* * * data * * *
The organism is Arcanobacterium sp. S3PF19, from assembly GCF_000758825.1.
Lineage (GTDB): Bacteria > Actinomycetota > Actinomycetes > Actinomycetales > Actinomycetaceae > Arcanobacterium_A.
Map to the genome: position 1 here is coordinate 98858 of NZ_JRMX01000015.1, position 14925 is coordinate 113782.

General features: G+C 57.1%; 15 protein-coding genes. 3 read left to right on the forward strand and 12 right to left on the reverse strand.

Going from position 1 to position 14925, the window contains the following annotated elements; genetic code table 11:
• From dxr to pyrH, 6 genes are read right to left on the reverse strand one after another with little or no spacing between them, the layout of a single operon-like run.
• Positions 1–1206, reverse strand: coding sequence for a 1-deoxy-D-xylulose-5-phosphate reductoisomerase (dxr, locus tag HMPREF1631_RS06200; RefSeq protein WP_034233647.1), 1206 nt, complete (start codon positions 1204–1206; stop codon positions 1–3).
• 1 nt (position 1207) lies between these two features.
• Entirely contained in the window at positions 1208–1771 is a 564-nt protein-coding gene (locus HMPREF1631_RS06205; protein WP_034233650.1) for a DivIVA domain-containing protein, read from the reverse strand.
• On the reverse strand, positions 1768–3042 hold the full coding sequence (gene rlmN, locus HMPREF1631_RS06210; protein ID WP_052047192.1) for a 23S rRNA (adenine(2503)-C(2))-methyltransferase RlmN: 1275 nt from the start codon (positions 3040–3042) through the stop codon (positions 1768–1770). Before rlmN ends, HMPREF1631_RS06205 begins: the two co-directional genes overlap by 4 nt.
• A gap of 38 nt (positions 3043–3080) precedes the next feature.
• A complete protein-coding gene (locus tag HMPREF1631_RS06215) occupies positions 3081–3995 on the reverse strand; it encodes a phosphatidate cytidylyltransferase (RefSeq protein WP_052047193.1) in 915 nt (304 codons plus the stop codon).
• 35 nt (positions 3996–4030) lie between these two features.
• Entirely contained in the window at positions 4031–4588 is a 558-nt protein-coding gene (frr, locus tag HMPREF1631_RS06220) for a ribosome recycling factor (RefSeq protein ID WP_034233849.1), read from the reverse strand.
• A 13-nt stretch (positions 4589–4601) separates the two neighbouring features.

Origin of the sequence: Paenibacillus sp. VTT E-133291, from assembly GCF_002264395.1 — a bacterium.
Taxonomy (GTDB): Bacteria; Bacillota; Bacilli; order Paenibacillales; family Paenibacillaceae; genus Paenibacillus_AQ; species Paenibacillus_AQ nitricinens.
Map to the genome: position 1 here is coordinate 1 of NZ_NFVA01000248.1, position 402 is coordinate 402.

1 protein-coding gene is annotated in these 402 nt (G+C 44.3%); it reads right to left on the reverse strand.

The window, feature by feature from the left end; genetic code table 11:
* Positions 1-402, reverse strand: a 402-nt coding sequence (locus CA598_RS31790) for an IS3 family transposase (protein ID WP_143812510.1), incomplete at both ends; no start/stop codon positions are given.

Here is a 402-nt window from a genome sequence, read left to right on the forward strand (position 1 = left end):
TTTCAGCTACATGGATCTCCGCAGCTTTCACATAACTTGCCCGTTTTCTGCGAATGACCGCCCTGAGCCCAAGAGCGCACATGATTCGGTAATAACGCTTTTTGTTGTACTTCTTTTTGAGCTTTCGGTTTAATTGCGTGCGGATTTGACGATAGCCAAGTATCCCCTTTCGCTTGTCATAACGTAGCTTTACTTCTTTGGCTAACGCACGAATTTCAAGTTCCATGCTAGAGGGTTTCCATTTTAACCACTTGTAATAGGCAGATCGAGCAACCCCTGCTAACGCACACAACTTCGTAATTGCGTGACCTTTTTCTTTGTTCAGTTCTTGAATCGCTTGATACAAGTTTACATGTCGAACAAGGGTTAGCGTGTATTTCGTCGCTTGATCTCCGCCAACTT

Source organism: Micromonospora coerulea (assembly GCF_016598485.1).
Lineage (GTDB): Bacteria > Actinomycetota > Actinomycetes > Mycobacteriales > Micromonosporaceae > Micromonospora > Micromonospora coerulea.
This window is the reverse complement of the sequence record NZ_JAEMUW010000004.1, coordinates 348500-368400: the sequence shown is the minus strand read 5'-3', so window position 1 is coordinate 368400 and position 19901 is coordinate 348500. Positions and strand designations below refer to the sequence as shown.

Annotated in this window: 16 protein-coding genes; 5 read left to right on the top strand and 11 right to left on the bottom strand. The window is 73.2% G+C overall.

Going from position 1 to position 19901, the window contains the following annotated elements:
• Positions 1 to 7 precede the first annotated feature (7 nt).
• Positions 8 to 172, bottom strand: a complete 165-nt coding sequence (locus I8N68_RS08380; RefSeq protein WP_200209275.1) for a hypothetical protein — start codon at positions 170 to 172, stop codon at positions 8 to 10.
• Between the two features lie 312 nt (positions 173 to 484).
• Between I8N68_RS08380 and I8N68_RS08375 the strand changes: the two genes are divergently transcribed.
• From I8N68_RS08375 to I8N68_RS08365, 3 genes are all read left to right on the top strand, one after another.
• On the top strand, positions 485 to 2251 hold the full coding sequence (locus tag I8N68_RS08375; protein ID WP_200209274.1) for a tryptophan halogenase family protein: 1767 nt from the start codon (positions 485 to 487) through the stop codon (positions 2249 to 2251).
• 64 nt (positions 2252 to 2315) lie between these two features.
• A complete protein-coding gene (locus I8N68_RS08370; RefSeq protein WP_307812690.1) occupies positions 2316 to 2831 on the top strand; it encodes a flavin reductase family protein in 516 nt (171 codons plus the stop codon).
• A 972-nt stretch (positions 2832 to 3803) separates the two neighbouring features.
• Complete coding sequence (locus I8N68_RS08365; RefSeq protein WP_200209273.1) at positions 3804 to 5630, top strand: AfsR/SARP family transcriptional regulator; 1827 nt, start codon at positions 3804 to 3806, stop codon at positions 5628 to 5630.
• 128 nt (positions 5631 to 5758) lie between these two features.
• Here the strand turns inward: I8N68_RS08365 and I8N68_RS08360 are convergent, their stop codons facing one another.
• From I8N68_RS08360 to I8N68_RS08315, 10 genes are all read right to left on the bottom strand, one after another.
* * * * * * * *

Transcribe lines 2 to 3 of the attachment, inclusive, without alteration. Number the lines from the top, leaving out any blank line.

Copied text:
Lineage (GTDB): Bacteria > Actinomycetota > Actinomycetes > Actinomycetales > Actinomycetaceae > Arcanobacterium_A.
Map to the genome: position 1 here is coordinate 98858 of NZ_JRMX01000015.1, position 14925 is coordinate 113782.